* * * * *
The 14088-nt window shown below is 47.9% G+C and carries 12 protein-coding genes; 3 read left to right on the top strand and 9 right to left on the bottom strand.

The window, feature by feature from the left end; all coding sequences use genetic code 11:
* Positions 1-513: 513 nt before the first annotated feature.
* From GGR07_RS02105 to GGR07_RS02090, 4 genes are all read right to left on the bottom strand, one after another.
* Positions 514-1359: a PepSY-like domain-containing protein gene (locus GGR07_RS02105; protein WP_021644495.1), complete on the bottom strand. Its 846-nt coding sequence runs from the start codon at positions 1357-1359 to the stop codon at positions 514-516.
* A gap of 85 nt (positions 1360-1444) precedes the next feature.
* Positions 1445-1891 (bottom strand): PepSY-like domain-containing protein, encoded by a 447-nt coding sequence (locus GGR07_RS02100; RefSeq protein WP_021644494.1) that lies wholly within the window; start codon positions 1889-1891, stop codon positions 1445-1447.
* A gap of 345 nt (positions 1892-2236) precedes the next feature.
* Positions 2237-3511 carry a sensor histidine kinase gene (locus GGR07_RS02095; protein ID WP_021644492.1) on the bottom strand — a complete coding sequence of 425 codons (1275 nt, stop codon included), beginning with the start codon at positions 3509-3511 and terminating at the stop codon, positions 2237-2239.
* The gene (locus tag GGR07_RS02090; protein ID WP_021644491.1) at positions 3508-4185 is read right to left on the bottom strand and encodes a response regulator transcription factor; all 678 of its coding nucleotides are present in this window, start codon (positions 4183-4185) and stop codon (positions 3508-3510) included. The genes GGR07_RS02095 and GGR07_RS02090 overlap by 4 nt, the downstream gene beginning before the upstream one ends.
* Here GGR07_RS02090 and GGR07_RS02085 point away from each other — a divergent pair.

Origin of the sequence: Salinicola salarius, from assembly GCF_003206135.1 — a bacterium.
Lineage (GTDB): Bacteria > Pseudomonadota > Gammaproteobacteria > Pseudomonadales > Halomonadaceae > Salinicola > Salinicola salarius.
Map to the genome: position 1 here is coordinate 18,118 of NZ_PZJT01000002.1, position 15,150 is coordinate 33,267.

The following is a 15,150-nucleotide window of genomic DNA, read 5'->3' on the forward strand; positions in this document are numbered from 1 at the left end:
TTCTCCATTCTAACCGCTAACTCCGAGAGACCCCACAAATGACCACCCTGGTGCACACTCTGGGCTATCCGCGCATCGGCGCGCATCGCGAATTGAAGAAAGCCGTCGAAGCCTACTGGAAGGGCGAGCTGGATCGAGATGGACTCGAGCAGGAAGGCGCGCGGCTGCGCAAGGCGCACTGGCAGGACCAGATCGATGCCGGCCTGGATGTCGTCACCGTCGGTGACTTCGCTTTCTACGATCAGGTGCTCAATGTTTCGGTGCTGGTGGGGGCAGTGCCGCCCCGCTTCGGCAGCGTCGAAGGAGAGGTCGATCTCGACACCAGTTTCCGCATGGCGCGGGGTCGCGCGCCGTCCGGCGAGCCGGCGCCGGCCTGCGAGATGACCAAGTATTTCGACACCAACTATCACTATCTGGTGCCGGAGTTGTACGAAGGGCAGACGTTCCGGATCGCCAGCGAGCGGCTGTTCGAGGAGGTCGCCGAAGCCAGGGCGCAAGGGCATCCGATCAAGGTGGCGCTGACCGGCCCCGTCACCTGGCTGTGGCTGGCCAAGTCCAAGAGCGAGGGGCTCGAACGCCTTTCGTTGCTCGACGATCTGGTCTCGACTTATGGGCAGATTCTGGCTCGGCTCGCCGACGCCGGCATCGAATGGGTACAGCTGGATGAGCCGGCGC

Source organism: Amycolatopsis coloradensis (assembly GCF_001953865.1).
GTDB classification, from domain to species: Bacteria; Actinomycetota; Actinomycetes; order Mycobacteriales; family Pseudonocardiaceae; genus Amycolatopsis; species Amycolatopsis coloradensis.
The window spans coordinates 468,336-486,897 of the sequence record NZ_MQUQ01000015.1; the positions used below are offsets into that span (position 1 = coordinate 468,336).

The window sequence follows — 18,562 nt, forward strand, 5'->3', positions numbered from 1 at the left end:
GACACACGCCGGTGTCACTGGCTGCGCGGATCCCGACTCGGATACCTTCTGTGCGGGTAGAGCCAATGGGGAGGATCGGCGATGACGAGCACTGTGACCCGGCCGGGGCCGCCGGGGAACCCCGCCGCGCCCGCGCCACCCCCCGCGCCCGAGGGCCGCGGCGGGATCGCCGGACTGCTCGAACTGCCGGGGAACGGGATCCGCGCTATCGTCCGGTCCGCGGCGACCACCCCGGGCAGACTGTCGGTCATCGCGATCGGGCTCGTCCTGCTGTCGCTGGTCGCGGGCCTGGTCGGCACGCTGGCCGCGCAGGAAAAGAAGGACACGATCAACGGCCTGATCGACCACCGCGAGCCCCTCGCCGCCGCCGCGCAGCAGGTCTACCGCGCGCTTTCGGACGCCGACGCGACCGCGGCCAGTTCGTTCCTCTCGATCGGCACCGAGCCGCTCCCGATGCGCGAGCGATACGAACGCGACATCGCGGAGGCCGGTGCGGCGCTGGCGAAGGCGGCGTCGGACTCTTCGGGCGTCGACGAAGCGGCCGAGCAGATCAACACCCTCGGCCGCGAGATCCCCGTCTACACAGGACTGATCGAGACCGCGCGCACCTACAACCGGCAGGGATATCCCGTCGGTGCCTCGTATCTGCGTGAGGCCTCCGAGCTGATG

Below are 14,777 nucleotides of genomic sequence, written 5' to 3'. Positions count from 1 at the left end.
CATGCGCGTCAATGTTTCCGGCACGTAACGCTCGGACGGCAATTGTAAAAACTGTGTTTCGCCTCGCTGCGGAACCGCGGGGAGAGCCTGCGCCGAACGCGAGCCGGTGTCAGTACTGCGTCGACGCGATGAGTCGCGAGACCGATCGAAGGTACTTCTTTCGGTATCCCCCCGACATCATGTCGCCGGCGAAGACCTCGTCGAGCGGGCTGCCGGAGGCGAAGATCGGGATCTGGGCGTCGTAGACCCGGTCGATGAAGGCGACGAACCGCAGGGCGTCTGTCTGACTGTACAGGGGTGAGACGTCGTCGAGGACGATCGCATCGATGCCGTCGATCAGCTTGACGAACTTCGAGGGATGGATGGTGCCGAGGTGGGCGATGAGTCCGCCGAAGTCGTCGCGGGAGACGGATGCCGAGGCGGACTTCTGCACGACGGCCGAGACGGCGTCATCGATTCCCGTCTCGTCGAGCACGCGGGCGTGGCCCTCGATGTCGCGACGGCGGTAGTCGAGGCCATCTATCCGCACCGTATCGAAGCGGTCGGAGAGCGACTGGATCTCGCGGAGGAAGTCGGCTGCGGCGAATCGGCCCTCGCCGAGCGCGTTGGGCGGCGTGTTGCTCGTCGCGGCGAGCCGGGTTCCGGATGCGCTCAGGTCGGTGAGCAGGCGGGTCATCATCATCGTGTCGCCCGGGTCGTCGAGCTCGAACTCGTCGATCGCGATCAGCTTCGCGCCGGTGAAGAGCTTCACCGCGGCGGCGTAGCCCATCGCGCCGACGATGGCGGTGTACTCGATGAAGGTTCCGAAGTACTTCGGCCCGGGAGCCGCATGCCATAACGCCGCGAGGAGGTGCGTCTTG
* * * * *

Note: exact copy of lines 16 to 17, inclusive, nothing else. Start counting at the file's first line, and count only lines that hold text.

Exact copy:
TTCTCCATTCTAACCGCTAACTCCGAGAGACCCCACAAATGACCACCCTGGTGCACACTCTGGGCTATCCGCGCATCGGCGCGCATCGCGAATTGAAGAAAGCCGTCGAAGCCTACTGGAAGGGCGAGCTGGATCGAGATGGACTCGAGCAGGAAGGCGCGCGGCTGCGCAAGGCGCACTGGCAGGACCAGATCGATGCCGGCCTGGATGTCGTCACCGTCGGTGACTTCGCTTTCTACGATCAGGTGCTCAATGTTTCGGTGCTGGTGGGGGCAGTGCCGCCCCGCTTCGGCAGCGTCGAAGGAGAGGTCGATCTCGACACCAGTTTCCGCATGGCGCGGGGTCGCGCGCCGTCCGGCGAGCCGGCGCCGGCCTGCGAGATGACCAAGTATTTCGACACCAACTATCACTATCTGGTGCCGGAGTTGTACGAAGGGCAGACGTTCCGGATCGCCAGCGAGCGGCTGTTCGAGGAGGTCGCCGAAGCCAGGGCGCAAGGGCATCCGATCAAGGTGGCGCTGACCGGCCCCGTCACCTGGCTGTGGCTGGCCAAGTCCAAGAGCGAGGGGCTCGAACGCCTTTCGTTGCTCGACGATCTGGTCTCGACTTATGGGCAGATTCTGGCTCGGCTCGCCGACGCCGGCATCGAATGGGTACAGCTGGATGAGCCGGCGC

Source organism: Amycolatopsis coloradensis (assembly GCF_001953865.1).